Spinoza's Theological-Political Treatise is one of the most important philosophical works of the early modern period. In it Spinoza discusses at length the historical circumstances of the composition and transmission of the Bible, demonstrating the fallibility of both its authors and its interpreters. He argues that free enquiry is not only consistent with the security and prosperity of a state but actually essential to them, and that such freedom flourishes best in a democratic and republican state in which individuals are (...)
     
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  37. The early Dutch and German reaction to the Tractatus Theologico-Politicus: foreshadowing the Enlightenment's more general Spinoza reception?Jonathan Israel - 2010 - In Yitzhak Y. Melamed & Michael A. Rosenthal (eds.), Spinoza's 'Theological-Political Treatise': A Critical Guide. Cambridge University Press.
     
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  38.  52
    The history man.Jonathan Israel - 2008 - The Philosophers' Magazine 43 (43):78-82.
    I’m one of the biggest enemies of analytical philosophy there are. I think it’s a complete waste of time. I think it’s even a contradiction in terms to imagine that there can be a real philosophy which answers to basic universal human questions and values, which is not historically based. It’s an idea that doesn’t make sense, even if some people hold it.
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  39.  9
    The history man.Jonathan Israel - 2008 - The Philosophers' Magazine 43:78-82.
    I’m one of the biggest enemies of analytical philosophy there are. I think it’s a complete waste of time. I think it’s even a contradiction in terms to imagine that there can be a real philosophy which answers to basic universal human questions and values, which is not historically based. It’s an idea that doesn’t make sense, even if some people hold it.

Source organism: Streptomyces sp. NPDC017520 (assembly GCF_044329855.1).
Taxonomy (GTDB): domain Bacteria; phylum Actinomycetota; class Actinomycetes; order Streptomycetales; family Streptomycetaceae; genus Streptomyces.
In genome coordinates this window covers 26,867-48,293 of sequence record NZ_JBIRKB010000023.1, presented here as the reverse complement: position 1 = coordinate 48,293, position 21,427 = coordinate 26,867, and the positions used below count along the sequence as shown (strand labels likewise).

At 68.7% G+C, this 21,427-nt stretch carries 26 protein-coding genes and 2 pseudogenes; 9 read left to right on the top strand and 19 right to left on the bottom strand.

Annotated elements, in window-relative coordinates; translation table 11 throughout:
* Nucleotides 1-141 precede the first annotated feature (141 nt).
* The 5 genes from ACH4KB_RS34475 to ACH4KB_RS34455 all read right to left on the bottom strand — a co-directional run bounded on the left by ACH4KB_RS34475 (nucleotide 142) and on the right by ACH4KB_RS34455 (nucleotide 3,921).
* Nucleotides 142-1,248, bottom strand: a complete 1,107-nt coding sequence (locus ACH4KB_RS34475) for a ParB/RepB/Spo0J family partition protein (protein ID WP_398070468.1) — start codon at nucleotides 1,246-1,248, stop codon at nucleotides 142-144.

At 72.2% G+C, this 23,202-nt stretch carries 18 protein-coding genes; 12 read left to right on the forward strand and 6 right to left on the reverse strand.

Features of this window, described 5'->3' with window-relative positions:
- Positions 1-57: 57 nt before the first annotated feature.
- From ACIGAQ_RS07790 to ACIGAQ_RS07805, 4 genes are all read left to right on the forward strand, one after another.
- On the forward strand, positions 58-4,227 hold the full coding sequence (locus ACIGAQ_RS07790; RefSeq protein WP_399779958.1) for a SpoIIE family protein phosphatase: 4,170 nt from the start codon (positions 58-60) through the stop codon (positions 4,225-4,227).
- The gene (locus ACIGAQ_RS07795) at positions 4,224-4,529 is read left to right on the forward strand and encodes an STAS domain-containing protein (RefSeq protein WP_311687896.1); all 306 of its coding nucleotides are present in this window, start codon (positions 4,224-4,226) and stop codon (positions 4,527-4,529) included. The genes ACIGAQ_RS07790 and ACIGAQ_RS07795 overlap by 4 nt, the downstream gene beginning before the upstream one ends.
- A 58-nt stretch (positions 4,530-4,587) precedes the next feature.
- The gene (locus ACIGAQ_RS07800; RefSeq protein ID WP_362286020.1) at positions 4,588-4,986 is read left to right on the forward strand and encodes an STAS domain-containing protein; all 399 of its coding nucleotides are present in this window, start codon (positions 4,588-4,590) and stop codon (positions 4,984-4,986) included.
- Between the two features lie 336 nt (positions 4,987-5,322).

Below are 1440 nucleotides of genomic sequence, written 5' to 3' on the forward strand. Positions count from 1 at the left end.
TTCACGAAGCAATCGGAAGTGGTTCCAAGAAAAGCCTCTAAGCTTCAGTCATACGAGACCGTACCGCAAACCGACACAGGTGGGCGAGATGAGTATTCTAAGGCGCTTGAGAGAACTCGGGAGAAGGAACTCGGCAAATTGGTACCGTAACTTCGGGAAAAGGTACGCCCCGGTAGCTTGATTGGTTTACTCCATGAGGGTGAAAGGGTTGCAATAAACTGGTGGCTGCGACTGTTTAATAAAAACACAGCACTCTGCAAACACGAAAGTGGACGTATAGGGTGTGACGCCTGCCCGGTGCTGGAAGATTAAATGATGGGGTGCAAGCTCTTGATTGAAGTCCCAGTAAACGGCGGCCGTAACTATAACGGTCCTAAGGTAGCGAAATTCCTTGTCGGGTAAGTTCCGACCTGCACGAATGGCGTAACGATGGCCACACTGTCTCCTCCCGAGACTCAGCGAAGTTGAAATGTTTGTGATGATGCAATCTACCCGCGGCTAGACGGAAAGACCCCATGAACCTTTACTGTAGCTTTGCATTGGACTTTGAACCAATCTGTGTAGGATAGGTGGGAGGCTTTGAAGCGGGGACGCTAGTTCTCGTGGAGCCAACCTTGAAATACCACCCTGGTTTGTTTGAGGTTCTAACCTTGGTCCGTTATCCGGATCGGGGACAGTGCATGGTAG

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  40.  45
    The Intellectual Origins of Modern Democratic Republicanism (1660–1720).Jonathan Israel - 2004 - European Journal of Political Theory 3 (1):7-36.
    Arguably, the tradition of democratic republican theory which arose in the Dutch Republic in the years around 1660 in the writings of Johan and Pieter de la Court, Franciscus van den Enden and Spinoza played a decisively important role in the development of modern democratic political theory. The tradition did not end with Spinoza but continued to develop in the United Provinces and–in the work of Bernard Mandeville, who seemingly belongs more to the Dutch than the British republican tradition–in London, (...)
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  41. The philosophical context of Hermann Samuel Reimarus' radical Bible criticism.Jonathan Israel - 2011 - In Martin Mulsow (ed.), Between philology and radical enlightenment: Hermann Samuel Reimarus (1694-1768). Boston: Brill.
     
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  42.  13
    What are enlightenments?Jonathan Israel - 2004 - Modern Intellectual History 4 (3):421-43.
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  43.  21
    Sceptics, millenarians, and Jews.David S. Katz, Jonathan Israel & Richard H. Popkin (eds.) - 1990 - New York: E.J. Brill.
    The essays in this volume are a contribution to this process of reappraisal, focusing specifically on the phenomena of scepticism and millenarianism, especially ...
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  44.  17
    Enlightenment Contested: Philosophy, Modernity, and the Emancipation of Man 1670-1752.Jonathan Israel - 2006 - Oxford: Oxford University Press UK.
    Jonathan Israel presents the first major reassessment of the Western Enlightenment for a generation. Continuing the story he began in the best-selling Radical Enlightenment, and now focusing his attention on the first half of the eighteenth century, he returns to the original sources to offer a groundbreaking new perspective on the nature and development of the most important currents in modern thought. Israel traces many of the core principles of Western modernity to their roots in the social, political, and philosophical (...)
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  45.  43
    Review of Etienne bonnot de condillac, Essay on the Origin of Human Knowledge, Translated and Edited by Hans Aarsleff[REVIEW]Jonathan Israel - 2002 - Notre Dame Philosophical Reviews 2002 (5).
  46.  27
    Review of Peter de Bolla, The Architecture of ConceptsPeter de Bolla, The Architecture of Concepts, Bronx: Fordham University Press, 2013. 308 pp. [REVIEW]Jonathan Israel - 2015 - Critical Inquiry 41 (3):709-710.